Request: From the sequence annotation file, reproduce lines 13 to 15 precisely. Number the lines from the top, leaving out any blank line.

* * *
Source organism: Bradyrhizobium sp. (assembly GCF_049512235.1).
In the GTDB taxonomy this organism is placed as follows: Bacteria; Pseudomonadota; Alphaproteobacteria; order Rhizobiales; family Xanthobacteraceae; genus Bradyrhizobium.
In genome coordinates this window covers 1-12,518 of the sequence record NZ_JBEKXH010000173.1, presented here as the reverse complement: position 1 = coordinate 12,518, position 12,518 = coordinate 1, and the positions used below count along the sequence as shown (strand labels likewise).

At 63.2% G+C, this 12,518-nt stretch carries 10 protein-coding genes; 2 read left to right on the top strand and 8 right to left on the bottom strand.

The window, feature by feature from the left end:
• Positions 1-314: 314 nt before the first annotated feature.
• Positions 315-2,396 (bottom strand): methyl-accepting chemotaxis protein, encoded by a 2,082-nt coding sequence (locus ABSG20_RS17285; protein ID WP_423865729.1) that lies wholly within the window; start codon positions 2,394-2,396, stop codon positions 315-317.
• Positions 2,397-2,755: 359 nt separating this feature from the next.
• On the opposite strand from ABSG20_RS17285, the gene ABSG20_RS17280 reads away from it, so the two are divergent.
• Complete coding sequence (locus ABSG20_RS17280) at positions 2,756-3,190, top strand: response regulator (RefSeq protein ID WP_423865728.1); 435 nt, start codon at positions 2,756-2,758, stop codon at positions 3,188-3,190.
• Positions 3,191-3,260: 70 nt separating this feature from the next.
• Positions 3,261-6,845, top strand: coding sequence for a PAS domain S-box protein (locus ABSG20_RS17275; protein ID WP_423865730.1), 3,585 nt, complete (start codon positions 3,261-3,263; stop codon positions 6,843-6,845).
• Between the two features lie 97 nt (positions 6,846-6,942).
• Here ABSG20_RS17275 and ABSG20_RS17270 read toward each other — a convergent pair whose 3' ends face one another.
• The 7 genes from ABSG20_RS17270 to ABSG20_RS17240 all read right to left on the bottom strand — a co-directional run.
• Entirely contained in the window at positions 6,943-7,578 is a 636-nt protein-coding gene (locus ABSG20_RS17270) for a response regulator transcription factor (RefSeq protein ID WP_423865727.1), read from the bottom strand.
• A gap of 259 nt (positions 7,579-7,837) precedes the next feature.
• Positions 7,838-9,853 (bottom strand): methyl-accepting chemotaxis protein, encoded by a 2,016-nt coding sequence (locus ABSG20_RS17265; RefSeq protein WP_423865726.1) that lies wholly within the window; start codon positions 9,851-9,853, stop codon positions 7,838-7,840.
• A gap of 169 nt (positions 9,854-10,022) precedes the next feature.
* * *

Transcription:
• Between the two features lie 97 nt (positions 6,846-6,942).
• Here ABSG20_RS17275 and ABSG20_RS17270 read toward each other — a convergent pair whose 3' ends face one another.
• The 7 genes from ABSG20_RS17270 to ABSG20_RS17240 all read right to left on the bottom strand — a co-directional run.